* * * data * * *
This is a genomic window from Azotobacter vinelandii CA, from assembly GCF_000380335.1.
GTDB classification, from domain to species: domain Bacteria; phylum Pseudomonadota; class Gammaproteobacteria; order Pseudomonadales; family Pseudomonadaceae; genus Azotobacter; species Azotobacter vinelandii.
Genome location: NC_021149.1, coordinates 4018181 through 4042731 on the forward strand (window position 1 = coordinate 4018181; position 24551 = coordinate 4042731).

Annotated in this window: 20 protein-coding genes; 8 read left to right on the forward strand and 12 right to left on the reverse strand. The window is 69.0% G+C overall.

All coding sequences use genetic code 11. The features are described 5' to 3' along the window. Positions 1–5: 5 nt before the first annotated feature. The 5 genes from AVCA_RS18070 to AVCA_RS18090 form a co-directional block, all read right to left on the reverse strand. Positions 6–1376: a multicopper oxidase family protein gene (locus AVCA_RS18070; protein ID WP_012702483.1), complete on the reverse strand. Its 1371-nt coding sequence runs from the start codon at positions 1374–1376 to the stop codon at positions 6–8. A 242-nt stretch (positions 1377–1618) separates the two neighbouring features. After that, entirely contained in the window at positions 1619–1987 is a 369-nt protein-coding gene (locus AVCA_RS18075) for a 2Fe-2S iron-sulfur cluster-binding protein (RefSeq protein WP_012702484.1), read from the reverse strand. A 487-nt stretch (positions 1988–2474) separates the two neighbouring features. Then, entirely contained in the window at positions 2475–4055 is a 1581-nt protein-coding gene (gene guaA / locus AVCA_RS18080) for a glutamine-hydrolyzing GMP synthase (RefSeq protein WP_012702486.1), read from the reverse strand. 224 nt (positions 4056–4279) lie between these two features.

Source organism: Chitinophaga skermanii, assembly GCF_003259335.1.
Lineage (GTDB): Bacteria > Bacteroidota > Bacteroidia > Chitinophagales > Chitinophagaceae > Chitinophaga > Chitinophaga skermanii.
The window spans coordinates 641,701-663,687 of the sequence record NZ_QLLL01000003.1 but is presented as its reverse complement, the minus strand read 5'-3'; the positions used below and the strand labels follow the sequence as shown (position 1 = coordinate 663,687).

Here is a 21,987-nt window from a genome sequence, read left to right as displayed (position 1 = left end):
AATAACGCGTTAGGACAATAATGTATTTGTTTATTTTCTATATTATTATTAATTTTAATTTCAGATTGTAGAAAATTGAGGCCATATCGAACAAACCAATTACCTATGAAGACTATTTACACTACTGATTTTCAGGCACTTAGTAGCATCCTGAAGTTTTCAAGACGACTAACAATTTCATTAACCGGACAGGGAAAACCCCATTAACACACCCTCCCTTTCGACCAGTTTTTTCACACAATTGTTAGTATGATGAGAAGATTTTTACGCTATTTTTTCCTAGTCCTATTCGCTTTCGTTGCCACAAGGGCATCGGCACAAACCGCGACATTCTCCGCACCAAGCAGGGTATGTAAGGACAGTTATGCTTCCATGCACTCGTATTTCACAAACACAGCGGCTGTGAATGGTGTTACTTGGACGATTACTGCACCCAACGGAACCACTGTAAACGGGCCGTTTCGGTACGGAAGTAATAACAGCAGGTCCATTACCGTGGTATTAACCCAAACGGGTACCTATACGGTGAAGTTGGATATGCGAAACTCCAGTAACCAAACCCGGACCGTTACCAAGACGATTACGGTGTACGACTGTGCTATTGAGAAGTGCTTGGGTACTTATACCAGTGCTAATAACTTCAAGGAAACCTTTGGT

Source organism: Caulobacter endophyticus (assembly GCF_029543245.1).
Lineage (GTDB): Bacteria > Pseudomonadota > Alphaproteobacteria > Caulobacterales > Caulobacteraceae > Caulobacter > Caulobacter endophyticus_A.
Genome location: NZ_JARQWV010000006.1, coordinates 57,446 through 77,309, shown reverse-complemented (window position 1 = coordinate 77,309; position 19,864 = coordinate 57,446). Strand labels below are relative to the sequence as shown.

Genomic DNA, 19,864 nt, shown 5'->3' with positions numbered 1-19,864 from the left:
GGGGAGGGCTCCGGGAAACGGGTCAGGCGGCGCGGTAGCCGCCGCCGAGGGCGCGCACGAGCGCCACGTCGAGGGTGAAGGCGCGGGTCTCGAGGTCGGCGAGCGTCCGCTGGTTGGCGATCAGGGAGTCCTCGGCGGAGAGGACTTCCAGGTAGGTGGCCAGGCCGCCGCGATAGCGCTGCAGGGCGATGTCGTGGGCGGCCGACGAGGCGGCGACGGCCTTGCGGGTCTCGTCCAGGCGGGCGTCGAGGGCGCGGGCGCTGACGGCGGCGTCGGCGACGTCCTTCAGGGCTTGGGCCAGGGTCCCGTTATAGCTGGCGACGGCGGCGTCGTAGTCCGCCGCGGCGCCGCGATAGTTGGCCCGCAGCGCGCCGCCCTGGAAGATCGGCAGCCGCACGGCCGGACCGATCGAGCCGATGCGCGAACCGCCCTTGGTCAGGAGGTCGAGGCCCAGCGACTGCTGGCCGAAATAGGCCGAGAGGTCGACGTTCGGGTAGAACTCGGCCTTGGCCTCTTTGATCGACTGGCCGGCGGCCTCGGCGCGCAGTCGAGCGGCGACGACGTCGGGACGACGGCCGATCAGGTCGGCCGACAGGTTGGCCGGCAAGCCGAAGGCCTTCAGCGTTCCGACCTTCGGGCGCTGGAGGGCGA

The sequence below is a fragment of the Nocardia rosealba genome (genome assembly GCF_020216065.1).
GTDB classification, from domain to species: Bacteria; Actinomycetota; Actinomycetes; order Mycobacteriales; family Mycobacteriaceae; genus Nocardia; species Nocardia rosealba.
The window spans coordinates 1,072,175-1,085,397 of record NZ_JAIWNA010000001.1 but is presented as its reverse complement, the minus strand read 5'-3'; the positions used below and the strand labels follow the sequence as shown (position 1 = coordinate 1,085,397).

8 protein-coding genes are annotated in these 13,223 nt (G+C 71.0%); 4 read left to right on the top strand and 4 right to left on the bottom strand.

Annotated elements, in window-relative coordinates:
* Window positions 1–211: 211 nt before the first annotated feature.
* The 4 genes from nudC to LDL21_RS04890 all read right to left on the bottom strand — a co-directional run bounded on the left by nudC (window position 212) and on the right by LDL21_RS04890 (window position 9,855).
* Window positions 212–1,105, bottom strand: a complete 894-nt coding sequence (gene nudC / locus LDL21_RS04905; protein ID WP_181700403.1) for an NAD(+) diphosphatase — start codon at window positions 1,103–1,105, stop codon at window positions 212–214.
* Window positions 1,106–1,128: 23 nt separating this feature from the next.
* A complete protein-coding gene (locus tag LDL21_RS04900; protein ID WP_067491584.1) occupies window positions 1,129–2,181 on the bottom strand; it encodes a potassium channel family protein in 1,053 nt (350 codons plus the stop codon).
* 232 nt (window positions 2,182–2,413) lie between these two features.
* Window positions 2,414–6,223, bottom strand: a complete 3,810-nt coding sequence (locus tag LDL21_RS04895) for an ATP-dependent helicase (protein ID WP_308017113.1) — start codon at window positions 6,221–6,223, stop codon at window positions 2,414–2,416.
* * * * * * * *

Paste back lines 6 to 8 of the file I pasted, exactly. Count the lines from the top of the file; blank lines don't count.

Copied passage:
Source organism: Chitinophaga skermanii, assembly GCF_003259335.1.
Lineage (GTDB): Bacteria > Bacteroidota > Bacteroidia > Chitinophagales > Chitinophagaceae > Chitinophaga > Chitinophaga skermanii.
The window spans coordinates 641,701-663,687 of the sequence record NZ_QLLL01000003.1 but is presented as its reverse complement, the minus strand read 5'-3'; the positions used below and the strand labels follow the sequence as shown (position 1 = coordinate 663,687).